Some people enrolled in clinical trials with the U.S. National Institutes of Health (NIH) are continuing the use of experimental drugs despite the possibility the compounds have fungal contaminations.
NIH suspended operations yesterday at a facility that makes experimental drugs for the agency’s Clinical Center in the wake of an investigation by the Food and Drug Administration (FDA) that revealed multiple problems that could expose sterile drugs to contamination. Forty-six trials currently underway receive materials from the facility, and NIH is searching for alternate sources of products for about 250 patients involved in the studies. In some instances, however, finding those other sources won’t be possible, and some trials will have to be delayed, says Lawrence Tabak, principal deputy director of NIH.
In addition, a few trial subjects, after being informed of the risks, have requested to continue with their experimental treatments made by the now-closed facility. NIH Director Francis Collins has granted exceptions to those whose conditions could be severely compromised if they failed to receive their next scheduled dose. They will be monitored for signs of infection. “Many of them have been taking the products for a while with no untoward effects. The likelihood of infection is small, but we still want to be cautious,” Tabak says.
“This is a distressing and unacceptable situation,” Collins said in a statement. “The fact that patients may have been put in harm’s way because of a failure to follow standard operating procedures in the NIH Clinical Center’s Pharmaceutical Development Section is deeply troubling. I will personally oversee the steps to protect the safety of patients and remedy the situation as swiftly as possible.”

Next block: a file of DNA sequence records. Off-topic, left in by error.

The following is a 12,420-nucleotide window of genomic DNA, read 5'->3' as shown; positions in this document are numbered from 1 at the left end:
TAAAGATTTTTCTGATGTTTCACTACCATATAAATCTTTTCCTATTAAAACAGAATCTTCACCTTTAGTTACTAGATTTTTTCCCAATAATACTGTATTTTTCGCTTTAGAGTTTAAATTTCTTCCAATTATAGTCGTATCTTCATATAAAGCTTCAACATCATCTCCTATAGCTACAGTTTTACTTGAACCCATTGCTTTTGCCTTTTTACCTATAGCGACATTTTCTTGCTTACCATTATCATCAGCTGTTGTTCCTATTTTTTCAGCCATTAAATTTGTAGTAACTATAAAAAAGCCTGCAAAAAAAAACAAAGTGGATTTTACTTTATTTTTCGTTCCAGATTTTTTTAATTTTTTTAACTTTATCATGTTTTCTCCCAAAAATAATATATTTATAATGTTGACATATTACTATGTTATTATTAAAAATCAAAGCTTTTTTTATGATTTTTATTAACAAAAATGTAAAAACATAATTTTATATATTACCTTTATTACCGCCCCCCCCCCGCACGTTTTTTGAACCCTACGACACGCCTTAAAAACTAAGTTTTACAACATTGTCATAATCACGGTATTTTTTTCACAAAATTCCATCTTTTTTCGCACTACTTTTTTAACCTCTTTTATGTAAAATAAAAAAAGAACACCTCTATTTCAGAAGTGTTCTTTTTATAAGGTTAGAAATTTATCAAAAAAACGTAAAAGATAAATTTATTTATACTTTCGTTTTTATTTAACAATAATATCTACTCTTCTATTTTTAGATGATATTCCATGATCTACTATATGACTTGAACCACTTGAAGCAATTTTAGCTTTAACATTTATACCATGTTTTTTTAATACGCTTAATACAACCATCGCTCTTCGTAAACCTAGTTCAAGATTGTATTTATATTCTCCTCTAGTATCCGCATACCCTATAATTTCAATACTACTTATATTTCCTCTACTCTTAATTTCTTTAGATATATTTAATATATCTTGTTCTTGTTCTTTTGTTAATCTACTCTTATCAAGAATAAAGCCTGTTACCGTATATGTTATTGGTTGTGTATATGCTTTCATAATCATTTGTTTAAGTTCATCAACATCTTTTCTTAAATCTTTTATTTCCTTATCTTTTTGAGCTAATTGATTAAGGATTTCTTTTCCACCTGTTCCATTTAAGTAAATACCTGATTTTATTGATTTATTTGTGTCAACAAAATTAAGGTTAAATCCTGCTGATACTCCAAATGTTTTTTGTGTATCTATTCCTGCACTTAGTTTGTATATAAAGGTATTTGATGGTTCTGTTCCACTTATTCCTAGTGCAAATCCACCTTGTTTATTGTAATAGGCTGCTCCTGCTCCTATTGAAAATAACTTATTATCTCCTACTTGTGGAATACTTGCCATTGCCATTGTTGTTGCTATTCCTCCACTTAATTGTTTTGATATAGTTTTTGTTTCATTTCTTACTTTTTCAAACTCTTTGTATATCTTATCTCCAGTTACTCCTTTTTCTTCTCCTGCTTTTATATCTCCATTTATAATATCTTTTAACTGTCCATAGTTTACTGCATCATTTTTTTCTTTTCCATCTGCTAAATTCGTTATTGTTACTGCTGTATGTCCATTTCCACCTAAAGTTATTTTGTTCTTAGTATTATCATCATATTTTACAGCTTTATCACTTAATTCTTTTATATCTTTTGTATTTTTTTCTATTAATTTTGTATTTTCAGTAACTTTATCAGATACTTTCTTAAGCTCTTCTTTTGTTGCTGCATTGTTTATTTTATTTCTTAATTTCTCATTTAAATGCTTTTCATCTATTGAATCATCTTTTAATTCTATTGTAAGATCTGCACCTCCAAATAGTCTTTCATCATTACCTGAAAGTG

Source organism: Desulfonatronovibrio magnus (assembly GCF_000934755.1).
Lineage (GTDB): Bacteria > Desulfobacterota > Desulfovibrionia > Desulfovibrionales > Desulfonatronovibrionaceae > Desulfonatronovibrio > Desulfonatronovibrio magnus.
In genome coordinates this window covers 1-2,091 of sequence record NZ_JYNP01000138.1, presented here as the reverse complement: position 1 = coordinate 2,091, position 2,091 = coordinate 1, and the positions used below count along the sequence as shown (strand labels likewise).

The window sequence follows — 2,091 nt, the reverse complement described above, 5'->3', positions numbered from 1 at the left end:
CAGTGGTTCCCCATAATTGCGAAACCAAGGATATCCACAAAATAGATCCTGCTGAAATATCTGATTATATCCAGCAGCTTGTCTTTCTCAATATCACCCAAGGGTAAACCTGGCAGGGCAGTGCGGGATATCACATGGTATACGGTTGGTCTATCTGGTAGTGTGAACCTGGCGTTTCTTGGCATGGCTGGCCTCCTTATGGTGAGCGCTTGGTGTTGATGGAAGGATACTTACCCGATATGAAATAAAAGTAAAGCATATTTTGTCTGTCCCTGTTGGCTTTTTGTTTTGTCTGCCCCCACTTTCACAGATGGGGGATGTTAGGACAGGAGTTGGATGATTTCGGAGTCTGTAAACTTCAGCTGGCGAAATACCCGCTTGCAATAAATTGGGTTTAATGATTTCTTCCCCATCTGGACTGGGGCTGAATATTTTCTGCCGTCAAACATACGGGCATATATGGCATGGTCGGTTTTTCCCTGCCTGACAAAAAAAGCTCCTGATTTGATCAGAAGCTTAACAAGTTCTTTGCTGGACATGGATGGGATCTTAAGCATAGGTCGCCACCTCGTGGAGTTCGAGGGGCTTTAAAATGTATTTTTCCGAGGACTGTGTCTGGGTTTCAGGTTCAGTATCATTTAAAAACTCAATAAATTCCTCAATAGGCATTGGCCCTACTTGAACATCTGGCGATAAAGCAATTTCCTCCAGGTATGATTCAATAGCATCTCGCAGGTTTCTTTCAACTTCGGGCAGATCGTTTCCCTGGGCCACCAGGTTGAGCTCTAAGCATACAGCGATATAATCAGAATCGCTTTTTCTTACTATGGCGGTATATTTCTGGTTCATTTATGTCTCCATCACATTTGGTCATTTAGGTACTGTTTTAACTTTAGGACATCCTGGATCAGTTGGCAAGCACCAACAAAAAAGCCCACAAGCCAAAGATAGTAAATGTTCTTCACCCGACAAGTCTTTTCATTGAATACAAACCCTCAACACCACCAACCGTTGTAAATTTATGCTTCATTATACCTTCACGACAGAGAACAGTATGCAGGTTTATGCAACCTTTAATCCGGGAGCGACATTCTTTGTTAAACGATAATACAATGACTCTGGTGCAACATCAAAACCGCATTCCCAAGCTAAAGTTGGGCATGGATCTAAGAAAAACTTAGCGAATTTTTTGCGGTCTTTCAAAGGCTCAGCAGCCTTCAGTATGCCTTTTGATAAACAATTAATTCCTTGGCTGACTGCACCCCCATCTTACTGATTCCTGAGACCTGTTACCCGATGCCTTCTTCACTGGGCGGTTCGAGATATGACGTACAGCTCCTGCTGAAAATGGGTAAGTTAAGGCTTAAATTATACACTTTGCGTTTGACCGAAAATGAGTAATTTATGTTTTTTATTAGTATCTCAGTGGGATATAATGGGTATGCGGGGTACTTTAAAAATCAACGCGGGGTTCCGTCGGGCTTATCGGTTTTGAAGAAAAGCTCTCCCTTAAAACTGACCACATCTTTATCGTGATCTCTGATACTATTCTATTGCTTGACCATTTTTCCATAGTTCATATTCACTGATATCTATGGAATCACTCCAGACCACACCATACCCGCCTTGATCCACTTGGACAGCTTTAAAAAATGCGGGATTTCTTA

In April, a Clinical Center employee had noticed what appeared to be a fungal contamination in a vial of albumin—used in the administration of the drug interleukin in experimental studies—after being unable to draw the liquid out of the vial. Visual inspection of about 650 vials from the same batch revealed one additional contaminated vial. Six patients from three studies received vials from the same lot, although it’s unclear whether those vials or others were contaminated. At this point, none of the six have developed signs of infection or illness.
Following the April episode, an internal review was conducted, says Tabak, which noted several issues with the physical facility. Although the exact timing is unknown, at some point FDA received an anonymous complaint and conducted an unannounced inspection of the NIH facility located on the Bethesda, Maryland, campus between 19 May and 29 May. Their 14-page assessment exposed a number of shortcomings, both physical and operational. An exhaust vent leading from one of the facility’s “clean rooms” to the roof lacked a filter or screen, for example, and flaws in the air handling system could expose sterile drugs to microbial contamination during processing. The report noted deficient cleaning and disinfection processes (insects were found in two of five clean room ceiling light bays), and examples of apparently inadequate employee training (lab employees with clothing that left parts of their face, neck, and arms exposed).
To date, all products from the facility have been visually inspected, and no obvious additional contamination was observed. NIH is in the process of sending the products to an outside contracting laboratory for additional testing, which could take several weeks. They are also in the process of contacting and monitoring patients in the remaining 43 studies. Studies of treatments for autoimmune and rare genetic diseases as well as for different forms of cancer are among those potentially affected.
A full review using outside experts in engineering, microbial practices, and sterility practices is planned, and NIH is scheduled to provide an interim corrective action plan to FDA by 19 June.